Some legal analysts say they are alarmed by the sweep of the government’s position. “The notion that there is absolutely no limit in how the government treats US citizen detainees strikes me as a disturbing proposition,” says Stephen Vladeck, a law professor at American University in Washington, D.C. “Most people would have thought before the Padilla case that the government can’t simply do whatever it wants to a US citizen in military custody.”
Given the government’s reliance on “clearly established” law, the Padilla civil case could present an ironic twist in the long and heated debate over Bush administration tactics in the war on terror. White House and Justice Department officials worked hard in the years since the 9/11 attacks to maximize legal flexibility in dealing with detainees. They sought to clarify the law in a way that would protect interrogators, soldiers, and other US officials from civil suits and war-crimes charges.
Instead of clarification, the efforts triggered debates both within and outside the administration over what the law should be.
Now, legal analysts say, the administration may rely on the lingering uncertainty to help shield US officials from legal liability. “It will make it a lot harder for plaintiffs [like Padilla] to win a lawsuit because there is a much better argument that the relevant laws aren’t clearly established,” Professor Vladeck says.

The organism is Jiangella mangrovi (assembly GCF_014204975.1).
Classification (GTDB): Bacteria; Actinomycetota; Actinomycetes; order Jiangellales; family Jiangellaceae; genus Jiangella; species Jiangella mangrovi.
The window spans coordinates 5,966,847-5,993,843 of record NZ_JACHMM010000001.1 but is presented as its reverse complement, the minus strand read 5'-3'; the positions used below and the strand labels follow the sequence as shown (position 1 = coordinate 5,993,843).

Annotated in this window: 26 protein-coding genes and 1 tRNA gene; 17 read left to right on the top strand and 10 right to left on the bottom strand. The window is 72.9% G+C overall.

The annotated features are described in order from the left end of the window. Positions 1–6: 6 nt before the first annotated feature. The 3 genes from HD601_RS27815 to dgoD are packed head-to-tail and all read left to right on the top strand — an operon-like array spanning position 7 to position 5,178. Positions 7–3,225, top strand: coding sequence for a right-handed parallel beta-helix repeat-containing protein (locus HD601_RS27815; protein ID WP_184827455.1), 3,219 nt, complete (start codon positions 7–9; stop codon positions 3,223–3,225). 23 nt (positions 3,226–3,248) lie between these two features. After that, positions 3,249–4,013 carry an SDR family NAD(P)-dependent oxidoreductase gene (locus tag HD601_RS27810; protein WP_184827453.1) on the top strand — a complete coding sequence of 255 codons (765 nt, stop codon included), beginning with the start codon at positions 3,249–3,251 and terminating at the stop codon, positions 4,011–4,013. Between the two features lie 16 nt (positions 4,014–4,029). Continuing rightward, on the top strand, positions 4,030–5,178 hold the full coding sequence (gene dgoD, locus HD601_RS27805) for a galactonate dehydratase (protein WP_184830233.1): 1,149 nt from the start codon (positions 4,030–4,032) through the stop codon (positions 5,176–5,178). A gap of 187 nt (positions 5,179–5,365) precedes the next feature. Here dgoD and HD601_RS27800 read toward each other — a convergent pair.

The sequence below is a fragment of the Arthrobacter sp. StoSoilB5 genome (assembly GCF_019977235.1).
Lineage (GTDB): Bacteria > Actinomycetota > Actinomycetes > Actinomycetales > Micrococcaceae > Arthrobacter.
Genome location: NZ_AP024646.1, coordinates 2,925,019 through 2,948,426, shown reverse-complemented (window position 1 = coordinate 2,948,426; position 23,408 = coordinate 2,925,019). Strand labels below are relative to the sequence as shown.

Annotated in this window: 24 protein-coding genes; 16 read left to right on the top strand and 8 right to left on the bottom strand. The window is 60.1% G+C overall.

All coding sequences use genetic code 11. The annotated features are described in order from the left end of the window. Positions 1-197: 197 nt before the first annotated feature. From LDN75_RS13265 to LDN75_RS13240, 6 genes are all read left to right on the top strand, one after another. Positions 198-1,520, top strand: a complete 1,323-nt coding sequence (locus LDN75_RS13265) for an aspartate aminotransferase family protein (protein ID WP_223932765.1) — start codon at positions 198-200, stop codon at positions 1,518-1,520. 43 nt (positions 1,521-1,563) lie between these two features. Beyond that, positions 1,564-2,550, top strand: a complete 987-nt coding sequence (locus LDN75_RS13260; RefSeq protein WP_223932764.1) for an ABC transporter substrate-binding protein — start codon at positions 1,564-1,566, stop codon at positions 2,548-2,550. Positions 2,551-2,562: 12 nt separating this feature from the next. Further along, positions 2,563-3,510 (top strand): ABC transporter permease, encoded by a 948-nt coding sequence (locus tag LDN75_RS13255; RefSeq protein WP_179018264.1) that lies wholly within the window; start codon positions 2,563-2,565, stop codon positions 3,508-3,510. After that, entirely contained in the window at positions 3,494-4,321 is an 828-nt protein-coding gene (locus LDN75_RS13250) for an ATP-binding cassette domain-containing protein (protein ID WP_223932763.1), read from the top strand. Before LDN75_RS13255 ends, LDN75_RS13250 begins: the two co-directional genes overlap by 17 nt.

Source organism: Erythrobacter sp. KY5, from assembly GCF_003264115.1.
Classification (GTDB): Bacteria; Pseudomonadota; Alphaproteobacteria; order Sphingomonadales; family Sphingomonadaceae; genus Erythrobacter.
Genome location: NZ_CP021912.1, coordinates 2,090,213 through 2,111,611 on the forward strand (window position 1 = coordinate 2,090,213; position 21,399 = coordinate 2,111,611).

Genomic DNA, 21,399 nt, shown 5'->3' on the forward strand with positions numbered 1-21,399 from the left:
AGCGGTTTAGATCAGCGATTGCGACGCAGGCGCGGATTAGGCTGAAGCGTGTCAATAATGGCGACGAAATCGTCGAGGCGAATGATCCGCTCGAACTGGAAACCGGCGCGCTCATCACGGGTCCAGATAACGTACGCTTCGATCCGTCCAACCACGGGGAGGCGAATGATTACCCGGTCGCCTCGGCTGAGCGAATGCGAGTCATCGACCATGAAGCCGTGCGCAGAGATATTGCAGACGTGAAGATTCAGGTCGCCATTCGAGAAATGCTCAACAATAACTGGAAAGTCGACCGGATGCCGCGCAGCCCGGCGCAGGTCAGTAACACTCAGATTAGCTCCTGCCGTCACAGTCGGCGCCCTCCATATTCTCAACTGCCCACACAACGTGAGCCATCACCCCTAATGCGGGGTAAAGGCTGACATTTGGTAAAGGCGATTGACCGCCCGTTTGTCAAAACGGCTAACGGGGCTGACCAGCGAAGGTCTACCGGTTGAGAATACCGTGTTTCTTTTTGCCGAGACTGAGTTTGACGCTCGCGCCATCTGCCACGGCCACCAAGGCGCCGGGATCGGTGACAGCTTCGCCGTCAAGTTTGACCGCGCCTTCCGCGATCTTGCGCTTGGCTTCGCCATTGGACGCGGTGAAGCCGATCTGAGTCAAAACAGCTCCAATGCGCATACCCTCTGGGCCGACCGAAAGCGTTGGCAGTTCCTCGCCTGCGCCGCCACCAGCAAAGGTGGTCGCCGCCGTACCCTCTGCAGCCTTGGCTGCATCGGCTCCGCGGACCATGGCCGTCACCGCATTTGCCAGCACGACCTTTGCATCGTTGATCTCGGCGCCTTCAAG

“Even though Padilla’s rights may have been violated, the real question is whether it was clearly established that what the government was doing to him was illegal,” Vladeck says. “One can’t help but wonder based on the torture debate whether anything was clearly established.”
I’m waiting to hear that the American Psychological Association, which claims to abhor torture, but has never seen it, will intervene in the case with either a brief or a press statement denouncing the alleged torture of Padilla. Ihope I don’t wait in vain.
October 25th, 2007
The Sunday’s New York Times Magazine, there is an excellent article by Tim Golden on Lt. Cmdr Matthew Diaz. Diaz was the military lawyer who smuggled out the names of the Guantanamo detainees in a Valentine’s Day car and was rewarded with a court martial and brig term. Scott Horton at Harpers has a nice summary and discussion of the article.
October 24th, 2007
Is one of the CIA’s on the British-owned island of Diego Garcia?
Claims of Secret CIA Jail for Terror Suspects on British Island to be Investigated
by Ian Cobain and Richard Norton-Taylor